change from HFNC, expressed in percentage, of the tidal volume as assessed through electrical impedance tomography

  3. Arterial partial pressure of oxygen (PaO2) [ Time Frame: After 30 minutes of treatment application ]
    Analysis of arterial blood gases

  4. Arterial partial pressure of carbon dioxide (PaCO2) [ Time Frame: After 30 minutes of treatment application ]
    Analysis of arterial blood gases

  5. Patient's comfort [ Time Frame: After 30 minutes of treatment application ]
    It will be measured using an 11-point Numeric Rating Scale. Briefly, after detailed explanation before initiating the protocol, patients will be asked to indicate a number between 0 (worst possible comfort) and 10 (no discomfort) on an adapted printed scale.

  6. Patient's Dyspnea [ Time Frame: After 30 minutes of treatment application ]
    It will be measured using an 11-point Numeric Rating Scale. Briefly, after detailed explanation before initiating the protocol, patients will be asked to indicate a number between 0 (no dyspnoea) and 10 (worst possible dyspnoea) on an adapted printed scale.



Information from the National Library of Medicine

Choosing to participate in a study is an important personal decision. Talk with your doctor and family members or friends about deciding to join a study. To learn more about this study, you or your doctor may contact the study research staff using the contacts provided below. For general information, Learn About Clinical Studies.


Layout table for eligibility information
Ages Eligible for Study:   18 Years and older   (Adult, Older Adult)
Sexes Eligible for Study:   All
Accepts Healthy Volunteers:   No
Criteria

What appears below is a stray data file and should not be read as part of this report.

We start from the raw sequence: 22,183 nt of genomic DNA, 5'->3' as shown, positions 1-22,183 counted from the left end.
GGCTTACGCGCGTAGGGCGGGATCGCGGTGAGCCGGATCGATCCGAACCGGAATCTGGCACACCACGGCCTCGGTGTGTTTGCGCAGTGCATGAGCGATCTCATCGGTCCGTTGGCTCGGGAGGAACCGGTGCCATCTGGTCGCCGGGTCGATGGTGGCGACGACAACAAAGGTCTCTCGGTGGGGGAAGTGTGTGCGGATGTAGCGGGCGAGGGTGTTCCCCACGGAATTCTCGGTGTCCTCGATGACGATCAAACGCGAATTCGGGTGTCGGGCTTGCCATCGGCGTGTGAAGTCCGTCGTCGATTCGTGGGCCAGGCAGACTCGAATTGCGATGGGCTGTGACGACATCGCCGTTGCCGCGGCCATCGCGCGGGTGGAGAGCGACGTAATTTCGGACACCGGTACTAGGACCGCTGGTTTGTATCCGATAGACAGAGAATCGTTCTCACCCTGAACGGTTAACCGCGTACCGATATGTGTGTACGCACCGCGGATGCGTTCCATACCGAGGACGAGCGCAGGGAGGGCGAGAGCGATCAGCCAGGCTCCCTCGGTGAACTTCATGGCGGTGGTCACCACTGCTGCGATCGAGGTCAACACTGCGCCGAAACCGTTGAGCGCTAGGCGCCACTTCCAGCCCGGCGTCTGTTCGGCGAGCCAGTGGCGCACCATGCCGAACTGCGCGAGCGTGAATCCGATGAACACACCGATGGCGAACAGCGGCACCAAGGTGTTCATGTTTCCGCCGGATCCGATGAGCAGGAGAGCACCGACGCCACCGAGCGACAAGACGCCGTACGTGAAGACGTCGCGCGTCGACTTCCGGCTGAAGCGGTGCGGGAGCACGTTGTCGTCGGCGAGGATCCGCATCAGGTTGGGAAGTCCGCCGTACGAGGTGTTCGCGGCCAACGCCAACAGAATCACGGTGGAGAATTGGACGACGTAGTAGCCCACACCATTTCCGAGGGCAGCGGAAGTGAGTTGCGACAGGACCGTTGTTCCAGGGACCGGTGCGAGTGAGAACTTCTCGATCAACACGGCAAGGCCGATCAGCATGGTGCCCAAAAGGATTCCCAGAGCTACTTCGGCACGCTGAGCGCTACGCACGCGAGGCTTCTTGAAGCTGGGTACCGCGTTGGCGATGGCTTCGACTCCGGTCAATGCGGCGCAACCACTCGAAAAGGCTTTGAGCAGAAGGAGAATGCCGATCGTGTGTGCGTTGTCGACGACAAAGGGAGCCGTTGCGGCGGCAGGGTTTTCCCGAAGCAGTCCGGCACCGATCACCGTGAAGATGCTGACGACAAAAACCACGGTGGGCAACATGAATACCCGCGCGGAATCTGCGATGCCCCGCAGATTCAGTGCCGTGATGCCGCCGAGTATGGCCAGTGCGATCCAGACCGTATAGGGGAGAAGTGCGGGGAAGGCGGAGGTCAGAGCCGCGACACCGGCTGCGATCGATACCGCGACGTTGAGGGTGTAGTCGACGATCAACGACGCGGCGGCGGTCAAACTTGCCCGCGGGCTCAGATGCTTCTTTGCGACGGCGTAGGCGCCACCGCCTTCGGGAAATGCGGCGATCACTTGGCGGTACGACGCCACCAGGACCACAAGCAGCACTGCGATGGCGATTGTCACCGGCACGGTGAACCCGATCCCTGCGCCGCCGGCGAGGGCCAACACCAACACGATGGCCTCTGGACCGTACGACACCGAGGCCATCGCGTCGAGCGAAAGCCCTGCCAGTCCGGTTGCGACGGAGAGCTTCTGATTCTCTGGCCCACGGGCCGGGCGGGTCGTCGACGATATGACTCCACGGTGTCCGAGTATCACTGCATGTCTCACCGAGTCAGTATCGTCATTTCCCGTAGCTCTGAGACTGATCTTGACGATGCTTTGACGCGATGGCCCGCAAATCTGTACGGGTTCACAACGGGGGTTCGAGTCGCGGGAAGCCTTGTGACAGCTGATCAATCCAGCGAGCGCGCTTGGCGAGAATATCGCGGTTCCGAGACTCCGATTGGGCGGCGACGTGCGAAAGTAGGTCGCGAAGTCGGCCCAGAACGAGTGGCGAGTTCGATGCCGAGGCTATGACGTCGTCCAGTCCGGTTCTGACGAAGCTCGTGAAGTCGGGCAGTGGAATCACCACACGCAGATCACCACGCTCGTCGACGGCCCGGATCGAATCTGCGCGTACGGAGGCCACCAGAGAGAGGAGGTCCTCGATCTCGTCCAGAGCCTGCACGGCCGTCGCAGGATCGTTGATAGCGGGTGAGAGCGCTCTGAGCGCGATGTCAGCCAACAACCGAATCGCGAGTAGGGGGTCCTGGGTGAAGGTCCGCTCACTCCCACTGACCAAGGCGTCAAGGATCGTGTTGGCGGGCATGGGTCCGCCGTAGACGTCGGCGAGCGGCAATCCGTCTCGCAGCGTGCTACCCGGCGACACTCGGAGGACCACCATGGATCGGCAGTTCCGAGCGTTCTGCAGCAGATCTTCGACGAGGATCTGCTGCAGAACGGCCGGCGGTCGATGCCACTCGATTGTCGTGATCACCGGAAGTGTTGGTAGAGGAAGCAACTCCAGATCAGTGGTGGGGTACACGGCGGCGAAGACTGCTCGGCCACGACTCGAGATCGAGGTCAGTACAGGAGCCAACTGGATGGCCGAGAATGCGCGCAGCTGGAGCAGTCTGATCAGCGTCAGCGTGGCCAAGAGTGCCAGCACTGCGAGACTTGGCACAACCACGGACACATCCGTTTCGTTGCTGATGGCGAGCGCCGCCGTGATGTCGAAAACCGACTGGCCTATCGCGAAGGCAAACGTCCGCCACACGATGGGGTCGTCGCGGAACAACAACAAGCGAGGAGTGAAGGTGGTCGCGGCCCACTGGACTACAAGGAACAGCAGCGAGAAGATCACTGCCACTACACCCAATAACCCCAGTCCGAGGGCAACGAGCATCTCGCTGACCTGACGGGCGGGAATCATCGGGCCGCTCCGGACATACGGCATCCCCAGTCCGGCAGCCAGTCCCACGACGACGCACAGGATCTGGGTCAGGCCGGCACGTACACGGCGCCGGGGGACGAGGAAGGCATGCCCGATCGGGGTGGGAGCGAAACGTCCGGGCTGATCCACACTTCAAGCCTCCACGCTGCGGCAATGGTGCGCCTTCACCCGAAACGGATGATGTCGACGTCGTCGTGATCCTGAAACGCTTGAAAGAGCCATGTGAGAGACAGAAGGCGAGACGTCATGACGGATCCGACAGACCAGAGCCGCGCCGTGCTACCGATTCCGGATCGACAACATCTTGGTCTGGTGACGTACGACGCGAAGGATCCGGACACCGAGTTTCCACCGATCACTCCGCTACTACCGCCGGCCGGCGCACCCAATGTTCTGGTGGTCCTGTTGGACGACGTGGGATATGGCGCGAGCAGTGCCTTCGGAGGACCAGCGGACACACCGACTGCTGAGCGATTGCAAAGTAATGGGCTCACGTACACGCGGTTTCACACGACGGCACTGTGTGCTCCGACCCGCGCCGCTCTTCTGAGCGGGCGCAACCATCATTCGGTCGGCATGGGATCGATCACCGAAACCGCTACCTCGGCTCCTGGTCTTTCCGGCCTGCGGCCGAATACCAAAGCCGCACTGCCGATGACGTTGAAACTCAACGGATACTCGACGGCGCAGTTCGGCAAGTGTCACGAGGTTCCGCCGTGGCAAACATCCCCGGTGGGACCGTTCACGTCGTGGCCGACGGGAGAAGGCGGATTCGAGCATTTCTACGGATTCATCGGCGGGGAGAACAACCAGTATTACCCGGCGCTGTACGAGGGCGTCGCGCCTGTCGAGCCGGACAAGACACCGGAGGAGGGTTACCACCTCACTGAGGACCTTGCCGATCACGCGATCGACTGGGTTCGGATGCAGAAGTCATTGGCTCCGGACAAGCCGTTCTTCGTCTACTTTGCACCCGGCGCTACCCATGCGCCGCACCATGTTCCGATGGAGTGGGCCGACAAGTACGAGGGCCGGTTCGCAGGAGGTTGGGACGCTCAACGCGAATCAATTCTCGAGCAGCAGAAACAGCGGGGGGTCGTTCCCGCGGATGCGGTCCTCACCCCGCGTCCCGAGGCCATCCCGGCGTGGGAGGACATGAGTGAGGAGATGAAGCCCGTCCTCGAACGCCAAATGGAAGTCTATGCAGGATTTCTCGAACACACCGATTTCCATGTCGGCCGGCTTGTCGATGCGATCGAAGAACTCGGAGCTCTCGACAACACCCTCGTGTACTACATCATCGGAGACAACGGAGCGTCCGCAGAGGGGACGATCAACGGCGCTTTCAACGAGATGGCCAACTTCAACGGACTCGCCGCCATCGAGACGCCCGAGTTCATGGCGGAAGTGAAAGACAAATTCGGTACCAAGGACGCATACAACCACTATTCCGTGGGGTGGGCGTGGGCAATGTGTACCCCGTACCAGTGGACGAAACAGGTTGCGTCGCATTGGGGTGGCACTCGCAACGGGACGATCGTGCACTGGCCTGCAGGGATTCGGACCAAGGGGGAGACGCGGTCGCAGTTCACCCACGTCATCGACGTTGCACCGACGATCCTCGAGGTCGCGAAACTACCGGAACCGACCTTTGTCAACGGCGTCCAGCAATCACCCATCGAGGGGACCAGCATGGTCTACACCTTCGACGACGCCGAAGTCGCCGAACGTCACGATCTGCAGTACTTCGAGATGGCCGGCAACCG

Inclusion Criteria:

  • presence of hypoxemic Acute Respiratory Failure
  • absence of history of chronic respiratory failure or moderate-to-severe cardiac insufficiency

Exclusion Criteria:

  • reduced level of consciousness, as indicated by a Glasgow Coma Scale < 12
  • severe respiratory distress (i.e. respiratory rate > 35 breaths/min)
  • hemodynamic instability, (i.e. systolic arterial pressure <90 mmHg or mean systolic pressure <65 mmHg despite fluid repletion)
  • need for vasoactive agents, i.e. vasopressin or epinephrine at any dosage, or norepinephrine >0.3 mcg/kg/min or dobutamine>5 mcg/kg/min
  • life-threatening arrhythmias or electrocardiographic signs of ischemia
  • acute respiratory failure secondary to neurological disorders, status asthmaticus, chronic obstructive pulmonary disease (COPD), cardiogenic pulmonary oedema
  • presence of tracheotomy
  • uncontrolled vomiting
  • more than 2 acute organ failures
  • body mass index >30 kg/m2
  • documented history or suspicion of obstructive sleep apnoea
  • facial anatomy contraindicating helmet or nasal cannula application
  • contraindications to placement of EIT (i.e., pneumothorax, pulmonary emphysema, chest burns or thoracic surgery within 1 week)
  • inclusion in other research protocols.

Information from the National Library of Medicine

To learn more about this study, you or your doctor may contact the study research staff using the contact information provided by the sponsor.

Please refer to this study by its ClinicalTrials.gov identifier (NCT number): NCT04619641


Contacts
Layout table for location contacts
Contact: Federico Longhini, MD 00393475395967 longhini.federico@gmail.com

Sponsors and Collaborators
University Magna Graecia
Investigators
Layout table for investigator information
Principal Investigator: Federico Longhini, MD Magna Graecia University, Anesthesia and Intensive Care Unit
Publications:
Layout table for additonal information
Responsible Party: Federico Longhini, Prof, University Magna Graecia
ClinicalTrials.gov Identifier: NCT04619641    
Other Study ID Numbers: OptiPAP EIT
First Posted: November 6, 2020    Key Record Dates
Last Update Posted: November 16, 2020
Last Verified: November 2020
Individual Participant Data (IPD) Sharing Statement:
Plan to Share IPD: Yes
Plan Description: All individual patient data will be anonymously shared after reasonable request to the Principal Investigator or Corresponding author
Supporting Materials: Study Protocol
Statistical Analysis Plan (SAP)
Informed Consent Form (ICF)
Clinical Study Report (CSR)
Analytic Code
Time Frame: After study and results publication on an international medical journal
Access Criteria: On reasonable request to the corresponding author or principal investigator

Layout table for additional information
Studies a U.S. FDA-regulated Drug Product: No
Studies a U.S. FDA-regulated Device Product: No
Additional relevant MeSH terms:
Layout table for MeSH terms
Respiratory Insufficiency
Respiration Disorders
Respiratory Tract Diseases